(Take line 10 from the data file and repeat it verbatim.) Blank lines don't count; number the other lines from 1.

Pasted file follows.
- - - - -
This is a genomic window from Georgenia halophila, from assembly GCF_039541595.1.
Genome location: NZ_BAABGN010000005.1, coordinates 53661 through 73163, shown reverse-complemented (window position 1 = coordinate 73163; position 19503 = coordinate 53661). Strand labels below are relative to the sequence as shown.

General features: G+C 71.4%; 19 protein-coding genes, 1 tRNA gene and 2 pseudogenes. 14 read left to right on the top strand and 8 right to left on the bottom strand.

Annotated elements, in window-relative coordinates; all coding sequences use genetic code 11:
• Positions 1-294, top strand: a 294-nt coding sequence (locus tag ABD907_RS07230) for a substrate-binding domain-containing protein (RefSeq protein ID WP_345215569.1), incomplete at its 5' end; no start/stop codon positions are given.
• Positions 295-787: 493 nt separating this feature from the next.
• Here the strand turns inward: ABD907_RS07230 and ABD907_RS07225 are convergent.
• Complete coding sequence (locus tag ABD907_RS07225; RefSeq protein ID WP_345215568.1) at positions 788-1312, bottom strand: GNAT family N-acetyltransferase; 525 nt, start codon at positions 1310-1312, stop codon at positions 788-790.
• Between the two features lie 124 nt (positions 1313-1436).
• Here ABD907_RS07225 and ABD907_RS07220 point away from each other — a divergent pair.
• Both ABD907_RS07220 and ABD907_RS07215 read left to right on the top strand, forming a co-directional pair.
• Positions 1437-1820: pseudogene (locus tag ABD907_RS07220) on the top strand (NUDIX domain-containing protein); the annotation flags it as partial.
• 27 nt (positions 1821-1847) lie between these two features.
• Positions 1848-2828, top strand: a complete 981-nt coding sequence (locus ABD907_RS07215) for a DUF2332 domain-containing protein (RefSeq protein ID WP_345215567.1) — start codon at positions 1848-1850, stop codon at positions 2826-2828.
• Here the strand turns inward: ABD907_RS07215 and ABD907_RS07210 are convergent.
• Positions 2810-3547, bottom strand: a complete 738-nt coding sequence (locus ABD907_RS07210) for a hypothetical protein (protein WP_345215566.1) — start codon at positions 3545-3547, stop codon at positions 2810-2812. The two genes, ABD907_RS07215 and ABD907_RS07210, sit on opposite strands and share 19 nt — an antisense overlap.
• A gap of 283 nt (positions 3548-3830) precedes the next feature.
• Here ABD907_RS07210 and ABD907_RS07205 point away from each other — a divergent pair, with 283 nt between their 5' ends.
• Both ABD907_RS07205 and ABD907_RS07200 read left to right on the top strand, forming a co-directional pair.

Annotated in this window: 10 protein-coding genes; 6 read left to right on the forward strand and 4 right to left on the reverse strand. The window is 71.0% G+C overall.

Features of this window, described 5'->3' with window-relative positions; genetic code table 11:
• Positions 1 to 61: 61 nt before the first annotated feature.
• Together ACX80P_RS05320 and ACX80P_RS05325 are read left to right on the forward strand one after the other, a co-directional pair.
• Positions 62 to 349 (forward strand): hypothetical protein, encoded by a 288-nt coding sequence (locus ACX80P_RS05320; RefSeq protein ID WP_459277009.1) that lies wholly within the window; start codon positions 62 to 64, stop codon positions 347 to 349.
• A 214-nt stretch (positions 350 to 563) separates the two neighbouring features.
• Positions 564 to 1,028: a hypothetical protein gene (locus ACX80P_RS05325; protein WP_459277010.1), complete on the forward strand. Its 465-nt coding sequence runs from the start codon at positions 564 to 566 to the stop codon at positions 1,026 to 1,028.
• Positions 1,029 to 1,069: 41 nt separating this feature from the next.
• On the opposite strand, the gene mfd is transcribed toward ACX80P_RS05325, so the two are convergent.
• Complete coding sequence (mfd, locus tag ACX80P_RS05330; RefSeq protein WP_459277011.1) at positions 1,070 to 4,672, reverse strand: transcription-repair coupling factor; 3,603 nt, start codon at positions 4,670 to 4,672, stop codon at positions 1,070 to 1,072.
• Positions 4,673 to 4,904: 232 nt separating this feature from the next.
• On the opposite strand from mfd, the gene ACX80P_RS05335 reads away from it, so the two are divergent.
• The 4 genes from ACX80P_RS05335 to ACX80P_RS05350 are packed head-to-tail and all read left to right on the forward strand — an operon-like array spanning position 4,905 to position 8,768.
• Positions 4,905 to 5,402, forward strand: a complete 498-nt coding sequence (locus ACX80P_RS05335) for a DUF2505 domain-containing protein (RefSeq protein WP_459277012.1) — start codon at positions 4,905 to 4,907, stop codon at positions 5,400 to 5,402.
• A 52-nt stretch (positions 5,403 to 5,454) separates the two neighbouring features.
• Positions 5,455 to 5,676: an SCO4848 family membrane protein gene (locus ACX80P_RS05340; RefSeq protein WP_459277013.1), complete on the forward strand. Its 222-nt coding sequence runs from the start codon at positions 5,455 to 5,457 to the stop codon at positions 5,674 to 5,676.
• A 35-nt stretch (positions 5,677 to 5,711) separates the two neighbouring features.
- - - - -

• Here ABD907_RS07225 and ABD907_RS07220 point away from each other — a divergent pair.